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What is ONSPEED?

Optimum Approach, Landing and Maneuvering Angle of Attack

The ONSPEED Concept

ONSPEED is an angle of attack that is used for approach, landing and maneuvering flight. ONSPEED AOA is always the same. It's not affected by bank angle (G load), gross weight or density altitude. ONSPEED AOA is a function of L/Dmax AOA, which is a fundamental AOA that is designed into the airplane.  ONSPEED AOA is not an airspeed. It is optimum AOA for approach and landing. It helps turning base to final and achieving stable parameters prior to the flare. It's a "just right, not too fast and not too slow" energy condition for landing. The tone allows the pilot to hear ONSPEED and provides easy to interpret cues to make pitch corrections. When the airplane banks, the tone automatically compensates--all the pilot has to do is adjust pitch based on tone cues to maintain a safe, optimum AOA for maneuvering, approach and landing. If the pilot maintains ONSPEED, the airplane cannot stall.  

Why a Tone Instead of a Visual Display?

Hearing is an under-utilized cockpit resource.  The aural AOA logic is a sonic image--literally an intuitive mental picture of ONSPEED or "fast" or "slow" relative to ONSPEED.  There is no requirement to look inside the cockpit.  The tone tells you how hard to pull or relax pressure on the stick or yoke to maintain ONSPEED angle of attack.  It also tells you when you are at L/Dmax and provides progressive stall warning.  These are the three key aerodynamic performance parameters when operating on the "backside" of the drag curve.  The airplane cannot stall when ONSPEED, and the aural logic assists with maintain positive aircraft control during maneuvering.  3D audio (stereo) cuing allows us to "slew" the tone in the left and right sound field to provide slide slip cues as well.  It provides the ability the "listen" to the ball in the slip/skid indicator.  To coordinate rudder, you "step on the tone" the same way you "step on the ball."  Overall, a tone allows the pilot to fly eyes out with no requirement to look inside to determine AOA or sideslip angle.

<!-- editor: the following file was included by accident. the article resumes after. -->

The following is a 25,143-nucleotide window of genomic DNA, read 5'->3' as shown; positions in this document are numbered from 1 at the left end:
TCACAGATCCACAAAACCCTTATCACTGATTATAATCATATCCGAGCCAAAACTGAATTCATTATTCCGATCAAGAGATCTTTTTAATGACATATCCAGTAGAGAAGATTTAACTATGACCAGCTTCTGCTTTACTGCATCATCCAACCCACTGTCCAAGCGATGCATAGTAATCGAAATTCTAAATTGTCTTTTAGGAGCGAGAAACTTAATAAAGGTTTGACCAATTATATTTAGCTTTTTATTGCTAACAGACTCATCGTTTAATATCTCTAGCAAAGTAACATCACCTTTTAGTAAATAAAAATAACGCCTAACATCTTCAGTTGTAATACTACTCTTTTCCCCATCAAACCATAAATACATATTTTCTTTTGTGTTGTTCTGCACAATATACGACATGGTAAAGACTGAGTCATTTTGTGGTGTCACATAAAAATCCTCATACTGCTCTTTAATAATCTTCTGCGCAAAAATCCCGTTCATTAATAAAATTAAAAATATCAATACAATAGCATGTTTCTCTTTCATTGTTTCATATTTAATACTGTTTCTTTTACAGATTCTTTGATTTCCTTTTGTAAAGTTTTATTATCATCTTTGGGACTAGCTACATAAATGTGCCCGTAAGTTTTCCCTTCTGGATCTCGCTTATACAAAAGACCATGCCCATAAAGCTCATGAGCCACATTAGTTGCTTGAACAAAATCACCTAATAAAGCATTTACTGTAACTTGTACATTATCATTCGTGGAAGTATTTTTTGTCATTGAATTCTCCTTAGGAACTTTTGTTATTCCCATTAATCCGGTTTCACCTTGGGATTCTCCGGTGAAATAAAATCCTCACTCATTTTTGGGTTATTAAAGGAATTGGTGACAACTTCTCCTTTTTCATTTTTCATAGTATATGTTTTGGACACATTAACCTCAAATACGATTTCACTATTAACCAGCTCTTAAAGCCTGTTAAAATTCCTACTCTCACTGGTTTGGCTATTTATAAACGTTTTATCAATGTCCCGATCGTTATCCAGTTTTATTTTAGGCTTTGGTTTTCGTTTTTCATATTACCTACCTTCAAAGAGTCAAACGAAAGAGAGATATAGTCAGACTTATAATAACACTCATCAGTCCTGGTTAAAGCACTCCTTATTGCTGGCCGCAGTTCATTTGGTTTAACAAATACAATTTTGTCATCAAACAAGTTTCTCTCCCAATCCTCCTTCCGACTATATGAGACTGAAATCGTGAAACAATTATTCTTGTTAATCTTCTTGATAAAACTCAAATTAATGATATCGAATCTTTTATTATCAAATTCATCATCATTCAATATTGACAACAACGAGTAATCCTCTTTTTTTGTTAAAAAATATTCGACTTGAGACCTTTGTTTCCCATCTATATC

Military Roots
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The fighter community in the US military was an early adaptor of angle of attack instrumentation and developed energy management tools for pilots. This small group of highly trained aviators has extensive 

experience flying with AOA references and aircraft handling techniques designed to maximize aircraft performance (with a respectful nod to glider pilots and the soaring community!).  The ONSPEED concept was developed by the military beginning in the late 1950's and first applied to approach and landing operations.  The ONSPEED aural AOA logic was originally fielded in the McDonnell F-4 Phantom in an effort to reduce loss-of-control mishaps during maximum performance maneuvering as well as assisting during pattern operations--It proved to be highly effective.  All US fighters use angle of attack as a primary reference for approach and landing, including landing aboard ship.   

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